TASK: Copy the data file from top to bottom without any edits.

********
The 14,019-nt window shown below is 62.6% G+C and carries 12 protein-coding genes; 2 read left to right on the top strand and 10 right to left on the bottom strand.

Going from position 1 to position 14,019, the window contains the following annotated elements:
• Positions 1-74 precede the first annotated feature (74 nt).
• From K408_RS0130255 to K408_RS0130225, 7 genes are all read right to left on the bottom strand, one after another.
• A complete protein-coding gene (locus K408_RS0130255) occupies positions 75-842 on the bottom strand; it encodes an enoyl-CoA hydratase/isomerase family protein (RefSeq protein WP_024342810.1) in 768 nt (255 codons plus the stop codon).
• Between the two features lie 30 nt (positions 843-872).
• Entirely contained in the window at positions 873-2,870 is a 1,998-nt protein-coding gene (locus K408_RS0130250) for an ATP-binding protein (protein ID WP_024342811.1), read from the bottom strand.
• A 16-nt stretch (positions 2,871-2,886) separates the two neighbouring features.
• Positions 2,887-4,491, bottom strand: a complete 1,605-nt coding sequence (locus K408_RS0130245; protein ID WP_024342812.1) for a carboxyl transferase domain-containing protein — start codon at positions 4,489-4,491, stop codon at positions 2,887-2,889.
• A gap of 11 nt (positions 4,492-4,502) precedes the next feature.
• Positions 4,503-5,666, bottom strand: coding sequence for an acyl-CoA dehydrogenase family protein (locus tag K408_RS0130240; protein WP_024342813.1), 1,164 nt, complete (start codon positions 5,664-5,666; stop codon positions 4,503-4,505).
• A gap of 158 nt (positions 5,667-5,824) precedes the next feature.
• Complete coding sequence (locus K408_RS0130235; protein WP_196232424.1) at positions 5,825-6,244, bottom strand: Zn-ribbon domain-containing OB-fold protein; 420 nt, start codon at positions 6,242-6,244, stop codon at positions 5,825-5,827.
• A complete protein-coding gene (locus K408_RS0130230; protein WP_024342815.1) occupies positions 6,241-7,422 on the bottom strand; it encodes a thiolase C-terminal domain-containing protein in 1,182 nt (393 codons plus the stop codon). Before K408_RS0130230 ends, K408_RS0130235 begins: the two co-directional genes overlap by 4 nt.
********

The 14,019-nt window shown below is 62.6% G+C and carries 12 protein-coding genes; 2 read left to right on the top strand and 10 right to left on the bottom strand.

Going from position 1 to position 14,019, the window contains the following annotated elements:
• Positions 1-74 precede the first annotated feature (74 nt).
• From K408_RS0130255 to K408_RS0130225, 7 genes are all read right to left on the bottom strand, one after another.
• A complete protein-coding gene (locus K408_RS0130255) occupies positions 75-842 on the bottom strand; it encodes an enoyl-CoA hydratase/isomerase family protein (RefSeq protein WP_024342810.1) in 768 nt (255 codons plus the stop codon).
• Between the two features lie 30 nt (positions 843-872).
• Entirely contained in the window at positions 873-2,870 is a 1,998-nt protein-coding gene (locus K408_RS0130250) for an ATP-binding protein (protein ID WP_024342811.1), read from the bottom strand.
• A 16-nt stretch (positions 2,871-2,886) separates the two neighbouring features.
• Positions 2,887-4,491, bottom strand: a complete 1,605-nt coding sequence (locus K408_RS0130245; protein ID WP_024342812.1) for a carboxyl transferase domain-containing protein — start codon at positions 4,489-4,491, stop codon at positions 2,887-2,889.
• A gap of 11 nt (positions 4,492-4,502) precedes the next feature.
• Positions 4,503-5,666, bottom strand: coding sequence for an acyl-CoA dehydrogenase family protein (locus tag K408_RS0130240; protein WP_024342813.1), 1,164 nt, complete (start codon positions 5,664-5,666; stop codon positions 4,503-4,505).
• A gap of 158 nt (positions 5,667-5,824) precedes the next feature.
• Complete coding sequence (locus K408_RS0130235; protein WP_196232424.1) at positions 5,825-6,244, bottom strand: Zn-ribbon domain-containing OB-fold protein; 420 nt, start codon at positions 6,242-6,244, stop codon at positions 5,825-5,827.
• A complete protein-coding gene (locus K408_RS0130230; protein WP_024342815.1) occupies positions 6,241-7,422 on the bottom strand; it encodes a thiolase C-terminal domain-containing protein in 1,182 nt (393 codons plus the stop codon). Before K408_RS0130230 ends, K408_RS0130235 begins: the two co-directional genes overlap by 4 nt.